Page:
The car is driving off somewhere to another location that is not visible. The way the colors are painted—and the direction of the color—suggests the car might have driven by a puddle of water that almost splashed onto the person walking across the street. The wall or the building next to one of the people has several different colors painted on it but it could just be a brick wall or a store. The wall reminds me of the brick wall in downtown Saratoga Springs where several drawings are done on brick. You’re now walking in downtown Saratoga Springs, several times past the brick wall and weirdly enough, when you get toward the end of the wall you arrive at the intersection of a street, just like in the painting. There will always be people waiting by the crossroads waiting for the lights to turn red to walk across the street; one of the people in the painting is waiting to do so. You’re wondering what direction they are going? What is making them enter that small shop downtown? Why are they deciding to go right instead of left? Sometimes you will see those people who take risks and decide to cross the street even though cars are moving, and the lights are green instead of red. It’s quite odd how one painting can remind you of certain scenarios that are part of everyday life.

Suddenly, you have immersed yourself in the painting and you’re now the shadow. Lingering around, looking and listening, trying to take everything in and get adjusted to the feeling of not being seen. You’re confused as to where exactly the shadow will be taking you. The person next to you doesn’t see you and you’re trying to get their attention, but they are too busy looking at the person crossing the street because they like what they are wearing and are debating if they want to ask the person where they got the coat. It could also be that the person is crossing the street as cars are passing by but then again, you are just a shadow and are not a mind reader. You walk away from the person next to you and you start to observe and look at the two other people. The person with the yellow coat made it across the street safely and is now going to enter a coffee shop that is next to the brick wall. You had noticed the person wearing all dark blue clothes and saw they looked relieved that the person made it to the other side safely. As you turn to the right to see what’s beyond the brick wall you notice that there are so many different restaurants, boutiques, coffee shops, all waiting to be discovered and explored. The shadow then decides to keep walking and lingers at each shop looking through the window curious as to what the people are doing and why they decide to walk on this side of the street.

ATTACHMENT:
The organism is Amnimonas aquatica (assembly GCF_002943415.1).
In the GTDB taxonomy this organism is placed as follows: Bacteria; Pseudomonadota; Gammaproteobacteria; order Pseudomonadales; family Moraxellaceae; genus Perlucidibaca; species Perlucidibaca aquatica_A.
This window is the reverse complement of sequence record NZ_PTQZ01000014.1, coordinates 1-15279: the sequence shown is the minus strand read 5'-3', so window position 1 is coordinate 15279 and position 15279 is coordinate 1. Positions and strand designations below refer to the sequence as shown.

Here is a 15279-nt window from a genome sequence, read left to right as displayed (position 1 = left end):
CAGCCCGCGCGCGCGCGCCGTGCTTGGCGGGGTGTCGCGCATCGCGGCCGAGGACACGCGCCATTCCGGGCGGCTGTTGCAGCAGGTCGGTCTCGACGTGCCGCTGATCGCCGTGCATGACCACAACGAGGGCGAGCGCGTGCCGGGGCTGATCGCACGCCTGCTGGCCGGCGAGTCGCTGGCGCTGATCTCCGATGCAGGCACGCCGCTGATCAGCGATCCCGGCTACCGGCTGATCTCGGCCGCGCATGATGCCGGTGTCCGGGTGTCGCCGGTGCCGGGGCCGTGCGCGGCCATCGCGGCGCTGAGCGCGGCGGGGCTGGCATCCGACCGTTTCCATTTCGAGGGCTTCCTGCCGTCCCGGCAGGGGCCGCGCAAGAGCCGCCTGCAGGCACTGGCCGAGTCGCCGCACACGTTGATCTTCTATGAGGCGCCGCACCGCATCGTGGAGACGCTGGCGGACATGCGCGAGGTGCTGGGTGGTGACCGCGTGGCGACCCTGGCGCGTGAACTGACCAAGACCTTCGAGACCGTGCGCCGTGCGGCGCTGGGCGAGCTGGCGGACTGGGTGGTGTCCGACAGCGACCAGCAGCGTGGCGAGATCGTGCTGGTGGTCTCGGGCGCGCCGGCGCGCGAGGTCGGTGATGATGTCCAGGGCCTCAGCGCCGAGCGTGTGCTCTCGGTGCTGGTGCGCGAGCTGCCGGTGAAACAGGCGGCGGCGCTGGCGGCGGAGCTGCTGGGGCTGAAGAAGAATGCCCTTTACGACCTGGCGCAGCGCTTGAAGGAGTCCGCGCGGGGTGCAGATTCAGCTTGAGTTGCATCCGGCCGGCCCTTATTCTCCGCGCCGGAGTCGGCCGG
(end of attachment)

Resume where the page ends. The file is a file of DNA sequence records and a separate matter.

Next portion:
The color of the painting may suggest that the day might have been a dull one for the people in the painting but for you, the opportunities are endless, and you just want to be able to explore this small town that was not visible to the spectator but that is now visible to you, the shadow. The shadow that was next to the person originally escaped the painting and is flowing by people, shops, animals, and cars. No one can see you or hear you and you like it better that way, because you are seen but not noticed or bothered.